This is an appeal, under Section 1(3BA) of the Lands Tribunal Act 1949, against refusal by the local Valuation Appeal Committee of an application to refer the 2010 revaluation appeal to the Lands Tribunal. The property comprises a historic ruined castle, Castle Urquhart, together with a restaurant and visitor centre, the latter constructed at some considerable expense, having been cut into the hillside, to allow the scenic view from the road to be protected. The visitor centre is below level, with car parking on the roof.
 There is an SAA practice note (27) setting out the valuation methodology for visitor centres such as this. The recommended method is the Comparative Basis, by reference to gross receipts.
 While the Tribunal has not heard on the detail, the impression gained is that the Assessor has adopted a “hybrid” of Comparative and Contractors’ Principle Bases. This may be due to the unusual and high cost of construction involved in the development of this visitor centre.
 The appeal is based on grounds (a), (b), (c) and (d) of the Valuation Appeal Committee (Procedure in Appeals under the Valuation Acts) (Scotland) Regulations 1995, viz.,
(a) The facts of the case are complex or highly technical
(b) The evidence to be given by expert opinion is complex or highly technical
(c) The law applicable to the case is uncertain or difficult to apply
(d) The case raises a fundamental or general issue likely to be used as a precedent in other cases.
 On the basis of material made available to us, and written and oral submissions, we have concluded that this appeal does not satisfy any of the grounds for referral to the Tribunal, and accordingly we refuse the appeal.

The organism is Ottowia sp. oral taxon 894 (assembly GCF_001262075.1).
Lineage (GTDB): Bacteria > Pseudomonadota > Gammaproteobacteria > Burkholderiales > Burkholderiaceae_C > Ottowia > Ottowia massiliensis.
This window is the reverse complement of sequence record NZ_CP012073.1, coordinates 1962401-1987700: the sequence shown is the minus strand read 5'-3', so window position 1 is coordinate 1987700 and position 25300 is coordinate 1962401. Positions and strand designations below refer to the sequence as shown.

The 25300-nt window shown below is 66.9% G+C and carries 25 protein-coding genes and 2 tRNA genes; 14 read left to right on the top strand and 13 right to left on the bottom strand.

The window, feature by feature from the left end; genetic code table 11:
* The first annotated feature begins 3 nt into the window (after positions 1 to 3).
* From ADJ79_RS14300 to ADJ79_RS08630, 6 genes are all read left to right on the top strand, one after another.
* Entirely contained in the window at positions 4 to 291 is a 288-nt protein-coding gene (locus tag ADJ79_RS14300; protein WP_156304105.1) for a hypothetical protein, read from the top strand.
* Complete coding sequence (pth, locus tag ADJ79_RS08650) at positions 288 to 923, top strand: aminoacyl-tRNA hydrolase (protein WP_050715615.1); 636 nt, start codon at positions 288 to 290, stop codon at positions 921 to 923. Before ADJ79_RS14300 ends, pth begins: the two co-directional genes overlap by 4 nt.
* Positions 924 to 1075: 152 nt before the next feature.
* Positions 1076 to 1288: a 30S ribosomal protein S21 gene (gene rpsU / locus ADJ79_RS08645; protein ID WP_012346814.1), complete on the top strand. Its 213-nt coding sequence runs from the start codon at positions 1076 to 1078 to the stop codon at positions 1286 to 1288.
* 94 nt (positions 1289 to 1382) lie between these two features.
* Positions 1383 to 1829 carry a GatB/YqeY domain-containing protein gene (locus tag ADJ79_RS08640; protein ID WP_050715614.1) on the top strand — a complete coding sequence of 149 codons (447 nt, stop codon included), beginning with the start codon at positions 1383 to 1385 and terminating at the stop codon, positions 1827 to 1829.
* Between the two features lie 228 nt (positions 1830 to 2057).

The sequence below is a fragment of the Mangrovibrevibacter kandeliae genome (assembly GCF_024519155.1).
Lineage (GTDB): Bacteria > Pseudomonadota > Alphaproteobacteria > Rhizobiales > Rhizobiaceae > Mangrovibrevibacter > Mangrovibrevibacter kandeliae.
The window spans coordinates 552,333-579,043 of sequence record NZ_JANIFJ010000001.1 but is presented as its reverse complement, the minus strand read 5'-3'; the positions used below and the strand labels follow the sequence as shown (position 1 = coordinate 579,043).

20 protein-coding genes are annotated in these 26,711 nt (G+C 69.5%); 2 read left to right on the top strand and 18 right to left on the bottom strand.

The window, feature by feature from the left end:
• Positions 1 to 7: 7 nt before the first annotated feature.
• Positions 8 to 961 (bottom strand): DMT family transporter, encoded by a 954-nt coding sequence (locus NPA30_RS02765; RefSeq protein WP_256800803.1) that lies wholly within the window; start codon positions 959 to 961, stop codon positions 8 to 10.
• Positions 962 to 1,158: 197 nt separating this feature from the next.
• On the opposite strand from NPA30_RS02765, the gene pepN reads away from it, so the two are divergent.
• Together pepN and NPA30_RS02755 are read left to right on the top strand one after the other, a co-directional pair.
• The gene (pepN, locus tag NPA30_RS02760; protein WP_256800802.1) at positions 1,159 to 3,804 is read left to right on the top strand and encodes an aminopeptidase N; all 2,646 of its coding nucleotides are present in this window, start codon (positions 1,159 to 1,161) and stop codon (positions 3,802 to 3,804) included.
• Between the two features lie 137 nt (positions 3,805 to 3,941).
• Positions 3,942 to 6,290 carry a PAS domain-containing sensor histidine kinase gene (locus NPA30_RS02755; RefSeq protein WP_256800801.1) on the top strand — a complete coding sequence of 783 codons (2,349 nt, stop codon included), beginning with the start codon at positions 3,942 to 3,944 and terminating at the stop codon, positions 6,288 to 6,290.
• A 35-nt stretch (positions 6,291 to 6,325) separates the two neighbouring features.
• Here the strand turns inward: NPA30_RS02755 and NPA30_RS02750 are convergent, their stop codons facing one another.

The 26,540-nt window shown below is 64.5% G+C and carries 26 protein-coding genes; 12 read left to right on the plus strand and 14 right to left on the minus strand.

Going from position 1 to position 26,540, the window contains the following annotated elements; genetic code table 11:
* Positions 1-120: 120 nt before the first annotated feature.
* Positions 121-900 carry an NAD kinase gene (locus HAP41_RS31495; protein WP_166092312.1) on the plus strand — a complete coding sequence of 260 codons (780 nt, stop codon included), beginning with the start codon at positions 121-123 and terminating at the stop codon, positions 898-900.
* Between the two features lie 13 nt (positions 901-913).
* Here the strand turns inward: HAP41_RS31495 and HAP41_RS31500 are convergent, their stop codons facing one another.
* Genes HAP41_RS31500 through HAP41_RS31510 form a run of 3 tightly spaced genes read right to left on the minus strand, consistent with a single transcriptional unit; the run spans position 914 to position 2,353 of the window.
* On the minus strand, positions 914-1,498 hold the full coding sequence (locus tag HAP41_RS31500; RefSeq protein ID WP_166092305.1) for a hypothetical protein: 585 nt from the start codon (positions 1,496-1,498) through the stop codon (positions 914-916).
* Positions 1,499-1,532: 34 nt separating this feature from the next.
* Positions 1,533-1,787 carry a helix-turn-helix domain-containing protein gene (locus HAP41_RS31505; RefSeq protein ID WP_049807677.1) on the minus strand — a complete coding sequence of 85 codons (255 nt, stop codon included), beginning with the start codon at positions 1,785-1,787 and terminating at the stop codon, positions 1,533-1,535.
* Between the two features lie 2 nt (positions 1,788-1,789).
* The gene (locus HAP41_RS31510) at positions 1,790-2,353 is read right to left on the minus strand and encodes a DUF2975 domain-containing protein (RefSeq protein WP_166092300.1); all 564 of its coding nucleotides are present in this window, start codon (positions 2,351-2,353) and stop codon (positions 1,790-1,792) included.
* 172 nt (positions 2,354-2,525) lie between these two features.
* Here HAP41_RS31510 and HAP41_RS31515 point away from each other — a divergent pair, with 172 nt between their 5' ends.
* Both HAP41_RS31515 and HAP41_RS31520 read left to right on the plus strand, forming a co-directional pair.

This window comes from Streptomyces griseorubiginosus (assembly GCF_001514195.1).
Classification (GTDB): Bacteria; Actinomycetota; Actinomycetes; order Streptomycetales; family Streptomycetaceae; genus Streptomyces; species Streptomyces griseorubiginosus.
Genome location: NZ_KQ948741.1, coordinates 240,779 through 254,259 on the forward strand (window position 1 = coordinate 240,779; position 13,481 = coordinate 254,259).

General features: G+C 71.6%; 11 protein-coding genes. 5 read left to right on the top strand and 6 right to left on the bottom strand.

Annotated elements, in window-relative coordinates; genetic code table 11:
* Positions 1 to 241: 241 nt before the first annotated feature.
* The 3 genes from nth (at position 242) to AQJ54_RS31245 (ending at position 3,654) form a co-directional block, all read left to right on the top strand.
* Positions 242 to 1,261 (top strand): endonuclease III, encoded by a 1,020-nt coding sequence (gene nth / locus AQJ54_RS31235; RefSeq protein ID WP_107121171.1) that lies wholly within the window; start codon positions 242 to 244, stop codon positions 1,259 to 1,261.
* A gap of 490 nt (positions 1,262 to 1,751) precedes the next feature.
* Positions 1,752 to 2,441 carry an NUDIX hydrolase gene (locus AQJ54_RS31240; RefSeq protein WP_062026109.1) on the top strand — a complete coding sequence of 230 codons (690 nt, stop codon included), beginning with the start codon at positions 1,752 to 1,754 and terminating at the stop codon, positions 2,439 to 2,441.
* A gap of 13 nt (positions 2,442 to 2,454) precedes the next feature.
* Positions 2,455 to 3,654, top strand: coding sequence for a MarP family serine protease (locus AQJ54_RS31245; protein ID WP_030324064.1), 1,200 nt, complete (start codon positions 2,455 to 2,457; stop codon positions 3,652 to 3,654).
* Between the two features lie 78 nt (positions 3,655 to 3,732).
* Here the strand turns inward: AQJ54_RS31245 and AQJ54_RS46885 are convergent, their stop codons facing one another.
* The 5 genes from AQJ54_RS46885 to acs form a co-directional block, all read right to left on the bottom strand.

We wish to express our considerable concern at the way in which the appellants’ agent advanced this matter. The application to refer placed before the Committee simply rehearsed the statutory grounds of appeal with no reasoning whatsoever. The Committee, entirely correctly, refused – and could not have done otherwise given no reasons in support of the application. That support was supplied to Committee, but out of time and correctly disregarded.
 The subject of appeal and the Assessor’s proposed value, is as follows-
Urquhart Castle, Strone, Drumnadrochit, Inverness, IV63 6XL
Proprietor – Scottish Executive Education Dept. (Historic Scotland)
Occupier (as above)
NAV £220 000
 The appellants were represented at the oral hearing by Mr A McIver, instructed by Messrs GVA Grimley. The support for the appeal is under all four grounds above, and is expressed in summary thus-
(a) As the assessor had chosen to depart from the practice note, and adopt, partially at least, the Contractors Principle, the facts as presented become complex. The construction is unusual, and specialised.
(b) The opinion evidence on a Contractors’ Principle valuation, (making no judgment as to whether this was the correct approach) will be complex, given issues arising out of, in particular, non-remunerative expenditure, and how the build cost is allocated between remunerative and non-remunerative expenditure to arrive at a value.
(c) The application of a valuation method contrary to the practice note gives rise to an uncertainty of the law as it would apply to this case.
(d) By applying this “hybrid”, and “new”, method for this use class, a precedent could be created, should the method be accepted.
 The Assessor was not represented at the Hearing, but intimated that he wished his views, contained in a letter dated 18 September 2013 to be taken into account by the Tribunal.